Sensory Systems of Insects
Olfaction in insects
Insects perceive odorant mainly with sensory organs called sensilla on their antennae. Olfactory sensilla are generally characterised by bearing tiny pores on their cuticular surface and occur in a bewildering variety of shapes, of which the most common one is probably the hair. There are several olfactory receptor cells in the sensillum. Their dendrites extend into a sensillar lumen and their axons project to the first order olfactory information processing center of the brain, the antennal lobe (see also the chapter on the insect antenna). An odorant can be adsorbed on the cuticular surface of the sensillum, diffuse towards a pore and through it into the inside of the sensillum. Since the sensillum is filled with sensillum lymph, it is thought that volatile and insoluble odorants such as pheromones bind to specific odorant binding proteins (OBP), are thereby solubilized and transferred to the olfactory receptors on the dendrites of the olfactory receptor cells. Recently it has been reported for a special class of OBPs, the pheromone-binding proteins (PBP) that they are necessary for the activation of pheromone-sensitive odorant receptors. When the solubilized odorant binds to odorant receptors in the dendritic membrane of the olfactory receptor cell, the cell is depolarized and generates action potentials, which transmit the olfactory signal to the antennal lobe. In this chapter, we introduce the current knowledge concerning the molecular mechanisms of olfaction.
olfactory receptor neurons (ORNs) can roughly be classified into two types: those are responsive
to general odors such as floral odors or food-related odors and those that are
responsive to pheromone, i.e. species-specific odorants. General odorant receptor proteins (ORs) show low specificity and respond to
various odorants hence they are called generalists. They have partially
overlapping odorant response spectra. On the contrary pheromone receptor proteins show high specificity and respond to
only one ligand (a specific pheromone) hence they are called specialists.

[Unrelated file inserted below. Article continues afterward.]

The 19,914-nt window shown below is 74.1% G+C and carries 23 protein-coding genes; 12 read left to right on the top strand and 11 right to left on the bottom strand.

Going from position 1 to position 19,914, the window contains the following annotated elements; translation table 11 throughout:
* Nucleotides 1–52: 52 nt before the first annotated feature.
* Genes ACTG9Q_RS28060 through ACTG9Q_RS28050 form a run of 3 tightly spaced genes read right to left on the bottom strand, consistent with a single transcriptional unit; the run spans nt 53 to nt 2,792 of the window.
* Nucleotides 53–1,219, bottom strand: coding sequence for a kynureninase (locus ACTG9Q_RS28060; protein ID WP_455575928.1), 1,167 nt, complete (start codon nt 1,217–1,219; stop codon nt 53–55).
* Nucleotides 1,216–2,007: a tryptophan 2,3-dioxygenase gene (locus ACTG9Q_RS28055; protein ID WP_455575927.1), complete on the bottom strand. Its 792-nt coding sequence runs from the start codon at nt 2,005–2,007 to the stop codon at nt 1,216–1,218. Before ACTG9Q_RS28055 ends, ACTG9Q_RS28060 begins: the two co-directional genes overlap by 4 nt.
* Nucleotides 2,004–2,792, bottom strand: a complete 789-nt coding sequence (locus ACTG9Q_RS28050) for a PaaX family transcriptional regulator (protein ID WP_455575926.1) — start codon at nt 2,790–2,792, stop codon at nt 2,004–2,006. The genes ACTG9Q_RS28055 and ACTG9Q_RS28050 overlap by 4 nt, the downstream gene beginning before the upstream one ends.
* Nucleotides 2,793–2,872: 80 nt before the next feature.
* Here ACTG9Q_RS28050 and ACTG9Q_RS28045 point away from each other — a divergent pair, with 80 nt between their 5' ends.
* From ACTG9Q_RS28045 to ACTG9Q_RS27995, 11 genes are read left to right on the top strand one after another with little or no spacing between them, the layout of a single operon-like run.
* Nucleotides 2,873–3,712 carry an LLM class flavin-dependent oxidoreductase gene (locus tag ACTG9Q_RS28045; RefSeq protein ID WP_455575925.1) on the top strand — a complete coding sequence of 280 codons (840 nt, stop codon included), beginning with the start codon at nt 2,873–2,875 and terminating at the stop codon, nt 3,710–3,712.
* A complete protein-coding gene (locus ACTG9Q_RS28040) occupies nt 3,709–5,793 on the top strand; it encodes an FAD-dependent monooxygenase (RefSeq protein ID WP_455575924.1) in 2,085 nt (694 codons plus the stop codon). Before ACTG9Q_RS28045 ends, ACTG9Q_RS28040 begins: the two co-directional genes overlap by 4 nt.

Genera ORs are well
investigated in fruit fly, cockroach and honeybee and categorized into a number
of types based on their response spectra1-3).
Pheromone receptor genes were first identified by Sakurai et al., 200422) in the silkmoth. Silkmoth pheromone receptor neurons are only present on male antennae and females do not respond to the pheromone they release.. Sakurai et al. performed differential screening on a male cDNA library to isolate genes that were specifically and abundantly expressed on male antennae, and they obtained pheromone receptor gene candidates. One of the cDNA clone obtained showed a conspicuous homology with known insect odorant receptor genes in its amino acid sequence. This clone was named BmOR1 (Bombyx mori olfactory receptor 1) after the nomenclature for the silkmoth22). Subsequent experiments in which BmOR1 was expressed in Xenopus oocytes showed that BmOR1 specifically binds bombykol and activates a signal transduction system via BmGaq. Based on the sequences of BmOR1 and known insect odorant receptors, 29 odorant receptor-like sequences were discovered. Of these 29 sequences four genes were identified that were expressed male-specifically or male-dominantly. However, there was no receptor that responds to bombykol in the Xenopus oocyte expression system except BmOR122).